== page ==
There were 91,139 households out of which 31.9% had children under the age of 18 living with them, 48.0% were married couples living together, 10.2% had a female householder with no husband present, and 37.3% were non-families. 25.1% of all households were made up of individuals and 8.2% had someone living alone who was 65 years of age or older. The average household size was 2.71 and the average family size was 3.25.
In the county, the population was spread out with 23.8% under the age of 18, 11.9% from 18 to 24, 30.8% from 25 to 44, 23.5% from 45 to 64, and 10.0% who were 65 years of age or older. The median age was 35 years. For every 100 females there were 99.7 males. For every 100 females age 18 and over, there were 97.8 males.
The median income for a household in the county was $53,998, and the median income for a family was $61,941. Males had a median income of $46,291 versus $33,514 for females. The per capita income for the county was $26,396. About 6.7% of families and 11.9% of the population were below the poverty line, including 12.50% of those under age 18 and 6.30% of those age 65 or over.
Santa Cruz county residents tend to be well-educated. 38.3% of residents age 25 and older hold a bachelor's degree at least, significantly higher than the national average of 27.2% and the state average of 29.5%.
Santa Cruz County was a Republican stronghold for most of the 19th and 20th centuries; from 1860 to 1972 the only Democrats to carry Santa Cruz were Woodrow Wilson in 1916, Franklin D. Roosevelt in 1932 and 1936 and Lyndon B. Johnson in 1964. However, the opening of UCSC in 1965 caused the county’s political landscape to dramatically change.
Today, it is a strongly Democratic county in presidential and congressional elections. The last Republican to carry the county was Ronald Reagan in 1980, and the last Republican to win a majority in the county was Richard Nixon in 1968. The last Republican to represent a significant portion of Santa Cruz in Congress was Burt L. Talcott, who was defeated in 1976 by Leon Panetta.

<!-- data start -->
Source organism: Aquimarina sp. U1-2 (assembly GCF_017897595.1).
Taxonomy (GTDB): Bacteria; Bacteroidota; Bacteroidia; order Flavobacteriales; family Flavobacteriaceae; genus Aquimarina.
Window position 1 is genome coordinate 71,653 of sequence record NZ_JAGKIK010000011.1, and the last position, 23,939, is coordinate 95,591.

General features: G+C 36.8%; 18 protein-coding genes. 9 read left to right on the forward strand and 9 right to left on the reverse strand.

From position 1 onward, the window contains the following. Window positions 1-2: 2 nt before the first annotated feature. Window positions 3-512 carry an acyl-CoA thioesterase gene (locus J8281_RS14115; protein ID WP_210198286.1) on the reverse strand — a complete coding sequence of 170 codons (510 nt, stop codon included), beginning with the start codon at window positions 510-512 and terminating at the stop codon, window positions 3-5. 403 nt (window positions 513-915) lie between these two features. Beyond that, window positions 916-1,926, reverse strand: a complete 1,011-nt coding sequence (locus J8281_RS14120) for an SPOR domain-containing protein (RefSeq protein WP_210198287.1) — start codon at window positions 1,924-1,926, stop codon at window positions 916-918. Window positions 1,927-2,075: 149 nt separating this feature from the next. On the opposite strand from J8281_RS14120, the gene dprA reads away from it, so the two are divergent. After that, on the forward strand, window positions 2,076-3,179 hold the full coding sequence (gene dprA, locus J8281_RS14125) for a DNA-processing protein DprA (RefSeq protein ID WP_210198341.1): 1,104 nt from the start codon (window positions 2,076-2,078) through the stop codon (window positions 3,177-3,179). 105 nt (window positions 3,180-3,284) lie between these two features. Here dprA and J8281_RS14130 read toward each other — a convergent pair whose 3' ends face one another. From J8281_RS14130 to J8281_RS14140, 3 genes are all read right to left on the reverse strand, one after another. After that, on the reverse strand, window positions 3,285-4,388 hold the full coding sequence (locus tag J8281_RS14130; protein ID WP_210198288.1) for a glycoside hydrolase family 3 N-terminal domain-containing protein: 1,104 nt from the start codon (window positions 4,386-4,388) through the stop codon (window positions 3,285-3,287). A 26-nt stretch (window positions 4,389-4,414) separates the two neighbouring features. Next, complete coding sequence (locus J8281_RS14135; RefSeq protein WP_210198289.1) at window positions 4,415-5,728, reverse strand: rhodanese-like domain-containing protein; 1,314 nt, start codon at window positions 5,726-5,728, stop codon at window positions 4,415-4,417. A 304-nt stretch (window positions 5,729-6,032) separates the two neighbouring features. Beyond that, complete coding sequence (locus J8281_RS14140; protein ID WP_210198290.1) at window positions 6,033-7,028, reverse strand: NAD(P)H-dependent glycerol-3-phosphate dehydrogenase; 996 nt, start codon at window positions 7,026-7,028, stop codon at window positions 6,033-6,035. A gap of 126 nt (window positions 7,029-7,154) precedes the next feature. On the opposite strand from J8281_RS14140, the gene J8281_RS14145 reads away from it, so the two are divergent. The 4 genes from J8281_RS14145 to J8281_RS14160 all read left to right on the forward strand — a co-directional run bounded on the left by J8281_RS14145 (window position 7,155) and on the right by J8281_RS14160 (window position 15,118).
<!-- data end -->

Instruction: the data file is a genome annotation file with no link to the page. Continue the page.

Santa Cruz County is split between California's 18th and 20th congressional districts, represented by Anna Eshoo (D–Atherton) and Jimmy Panetta (D–Carmel Valley), respectively.
In the State Assembly, Santa Cruz County is split between the 29th and 30th Assembly districts, represented by Democrat Mark Stone and Democrat Anna Caballero, respectively. In the State Senate, Santa Cruz County is entirely in the 17th Senate District, represented by Democrat Bill Monning.
In 2008, 71.4% of voters in Santa Cruz County voted against Proposition 8, which amended the California Constitution to ban legal recognition of same-gender marriages.
The following table includes the number of incidents reported and the rate per 1,000 persons for each type of offense.
According to the County's 2010 Comprehensive Annual Financial Report, the top employers in the county are:
Winemaking and wineries
Winemaking—both the growing of the grapes and their vinting—is an important part of the economic and cultural life of Santa Cruz County. The wines of the David Bruce Winery and Ridge Vineyards were selected for tasting in the Paris Wine Tasting of 1976 (Tabor, p.167-169).
[California State Route 678 State Route 678
Santa Cruz County is served by the Santa Cruz Metropolitan Transit District bus system.
An Amtrak Thruway Motorcoach "Highway 17 Express" bus between Santa Cruz and San Jose is jointly operated by Amtrak, the SCMTD and the Santa Clara Valley Transportation Authority. Greyhound Lines bus service also serves Santa Cruz County.
Watsonville Municipal Airport is a public general aviation airport. There are two air carriers based at the airport offering on-demand air charter:
There is a notable private airport, Monterey Bay Academy Airport, which is a former military base.
The nearest airports for scheduled commercial travel include San Jose International Airport, Monterey Regional Airport, San Francisco International Airport, and Oakland International Airport.
The population ranking of the following table is based on the 2010 census of Santa Cruz County.
† county seat